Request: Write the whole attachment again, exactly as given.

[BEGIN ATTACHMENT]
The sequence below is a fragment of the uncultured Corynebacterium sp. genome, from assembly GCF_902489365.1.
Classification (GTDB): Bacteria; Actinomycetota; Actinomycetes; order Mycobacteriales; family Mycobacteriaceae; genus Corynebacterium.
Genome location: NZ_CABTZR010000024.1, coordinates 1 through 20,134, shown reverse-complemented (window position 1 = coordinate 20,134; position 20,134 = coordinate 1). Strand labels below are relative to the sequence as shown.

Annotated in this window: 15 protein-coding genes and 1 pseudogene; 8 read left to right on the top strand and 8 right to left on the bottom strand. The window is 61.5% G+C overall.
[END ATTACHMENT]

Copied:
The sequence below is a fragment of the uncultured Corynebacterium sp. genome, from assembly GCF_902489365.1.
Classification (GTDB): Bacteria; Actinomycetota; Actinomycetes; order Mycobacteriales; family Mycobacteriaceae; genus Corynebacterium.
Genome location: NZ_CABTZR010000024.1, coordinates 1 through 20,134, shown reverse-complemented (window position 1 = coordinate 20,134; position 20,134 = coordinate 1). Strand labels below are relative to the sequence as shown.

Annotated in this window: 15 protein-coding genes and 1 pseudogene; 8 read left to right on the top strand and 8 right to left on the bottom strand. The window is 61.5% G+C overall.